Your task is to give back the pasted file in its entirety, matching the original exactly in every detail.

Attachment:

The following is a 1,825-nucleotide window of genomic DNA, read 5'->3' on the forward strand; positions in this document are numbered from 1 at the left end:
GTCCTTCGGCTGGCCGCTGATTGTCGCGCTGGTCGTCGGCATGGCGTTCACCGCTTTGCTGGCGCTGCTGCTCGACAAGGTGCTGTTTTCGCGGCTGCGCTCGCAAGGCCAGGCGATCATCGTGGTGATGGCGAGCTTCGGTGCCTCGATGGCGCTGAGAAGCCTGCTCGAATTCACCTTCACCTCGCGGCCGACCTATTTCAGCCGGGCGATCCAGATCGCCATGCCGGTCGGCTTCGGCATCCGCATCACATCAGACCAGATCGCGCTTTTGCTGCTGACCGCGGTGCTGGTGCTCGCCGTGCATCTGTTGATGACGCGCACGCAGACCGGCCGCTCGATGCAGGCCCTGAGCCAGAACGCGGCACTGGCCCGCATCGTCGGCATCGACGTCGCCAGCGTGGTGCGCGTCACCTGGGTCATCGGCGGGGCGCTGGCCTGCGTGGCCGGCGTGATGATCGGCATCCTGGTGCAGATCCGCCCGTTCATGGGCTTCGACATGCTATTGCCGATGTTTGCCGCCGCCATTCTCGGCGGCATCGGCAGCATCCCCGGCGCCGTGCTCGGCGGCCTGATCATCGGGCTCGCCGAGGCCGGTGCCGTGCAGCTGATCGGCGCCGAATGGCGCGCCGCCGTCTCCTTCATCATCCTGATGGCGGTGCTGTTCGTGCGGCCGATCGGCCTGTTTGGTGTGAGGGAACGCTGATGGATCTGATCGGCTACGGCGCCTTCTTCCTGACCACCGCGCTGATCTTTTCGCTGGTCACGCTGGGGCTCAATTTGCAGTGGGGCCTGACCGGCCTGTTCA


The following is a 1,825-nucleotide window of genomic DNA, read 5'->3' on the forward strand; positions in this document are numbered from 1 at the left end:
GTCCTTCGGCTGGCCGCTGATTGTCGCGCTGGTCGTCGGCATGGCGTTCACCGCTTTGCTGGCGCTGCTGCTCGACAAGGTGCTGTTTTCGCGGCTGCGCTCGCAAGGCCAGGCGATCATCGTGGTGATGGCGAGCTTCGGTGCCTCGATGGCGCTGAGAAGCCTGCTCGAATTCACCTTCACCTCGCGGCCGACCTATTTCAGCCGGGCGATCCAGATCGCCATGCCGGTCGGCTTCGGCATCCGCATCACATCAGACCAGATCGCGCTTTTGCTGCTGACCGCGGTGCTGGTGCTCGCCGTGCATCTGTTGATGACGCGCACGCAGACCGGCCGCTCGATGCAGGCCCTGAGCCAGAACGCGGCACTGGCCCGCATCGTCGGCATCGACGTCGCCAGCGTGGTGCGCGTCACCTGGGTCATCGGCGGGGCGCTGGCCTGCGTGGCCGGCGTGATGATCGGCATCCTGGTGCAGATCCGCCCGTTCATGGGCTTCGACATGCTATTGCCGATGTTTGCCGCCGCCATTCTCGGCGGCATCGGCAGCATCCCCGGCGCCGTGCTCGGCGGCCTGATCATCGGGCTCGCCGAGGCCGGTGCCGTGCAGCTGATCGGCGCCGAATGGCGCGCCGCCGTCTCCTTCATCATCCTGATGGCGGTGCTGTTCGTGCGGCCGATCGGCCTGTTTGGTGTGAGGGAACGCTGATGGATCTGATCGGCTACGGCGCCTTCTTCCTGACCACCGCGCTGATCTTTTCGCTGGTCACGCTGGGGCTCAATTTGCAGTGGGGCCTGACCGGCCTGTTCA